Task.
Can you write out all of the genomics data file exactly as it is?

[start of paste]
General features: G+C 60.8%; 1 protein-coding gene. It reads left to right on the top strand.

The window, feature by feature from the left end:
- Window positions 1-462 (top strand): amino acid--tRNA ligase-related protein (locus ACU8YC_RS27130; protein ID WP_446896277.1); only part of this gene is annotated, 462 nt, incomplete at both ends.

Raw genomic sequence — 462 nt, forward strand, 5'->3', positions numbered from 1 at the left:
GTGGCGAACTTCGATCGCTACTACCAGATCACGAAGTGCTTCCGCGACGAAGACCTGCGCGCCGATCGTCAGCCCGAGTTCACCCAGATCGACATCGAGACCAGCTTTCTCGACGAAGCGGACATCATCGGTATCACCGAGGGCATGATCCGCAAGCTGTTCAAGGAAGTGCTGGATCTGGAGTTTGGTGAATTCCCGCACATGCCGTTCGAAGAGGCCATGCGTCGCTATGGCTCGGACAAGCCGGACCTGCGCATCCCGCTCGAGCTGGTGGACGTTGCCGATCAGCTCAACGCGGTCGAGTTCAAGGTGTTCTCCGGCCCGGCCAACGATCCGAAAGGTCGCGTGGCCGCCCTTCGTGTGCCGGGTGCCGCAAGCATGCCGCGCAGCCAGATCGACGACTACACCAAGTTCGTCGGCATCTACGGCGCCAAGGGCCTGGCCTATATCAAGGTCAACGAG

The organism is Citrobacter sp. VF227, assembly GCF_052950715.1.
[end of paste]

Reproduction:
General features: G+C 60.8%; 1 protein-coding gene. It reads left to right on the top strand.

The window, feature by feature from the left end:
- Window positions 1-462 (top strand): amino acid--tRNA ligase-related protein (locus ACU8YC_RS27130; protein ID WP_446896277.1); only part of this gene is annotated, 462 nt, incomplete at both ends.

Raw genomic sequence — 462 nt, forward strand, 5'->3', positions numbered from 1 at the left:
GTGGCGAACTTCGATCGCTACTACCAGATCACGAAGTGCTTCCGCGACGAAGACCTGCGCGCCGATCGTCAGCCCGAGTTCACCCAGATCGACATCGAGACCAGCTTTCTCGACGAAGCGGACATCATCGGTATCACCGAGGGCATGATCCGCAAGCTGTTCAAGGAAGTGCTGGATCTGGAGTTTGGTGAATTCCCGCACATGCCGTTCGAAGAGGCCATGCGTCGCTATGGCTCGGACAAGCCGGACCTGCGCATCCCGCTCGAGCTGGTGGACGTTGCCGATCAGCTCAACGCGGTCGAGTTCAAGGTGTTCTCCGGCCCGGCCAACGATCCGAAAGGTCGCGTGGCCGCCCTTCGTGTGCCGGGTGCCGCAAGCATGCCGCGCAGCCAGATCGACGACTACACCAAGTTCGTCGGCATCTACGGCGCCAAGGGCCTGGCCTATATCAAGGTCAACGAG

The organism is Citrobacter sp. VF227, assembly GCF_052950715.1.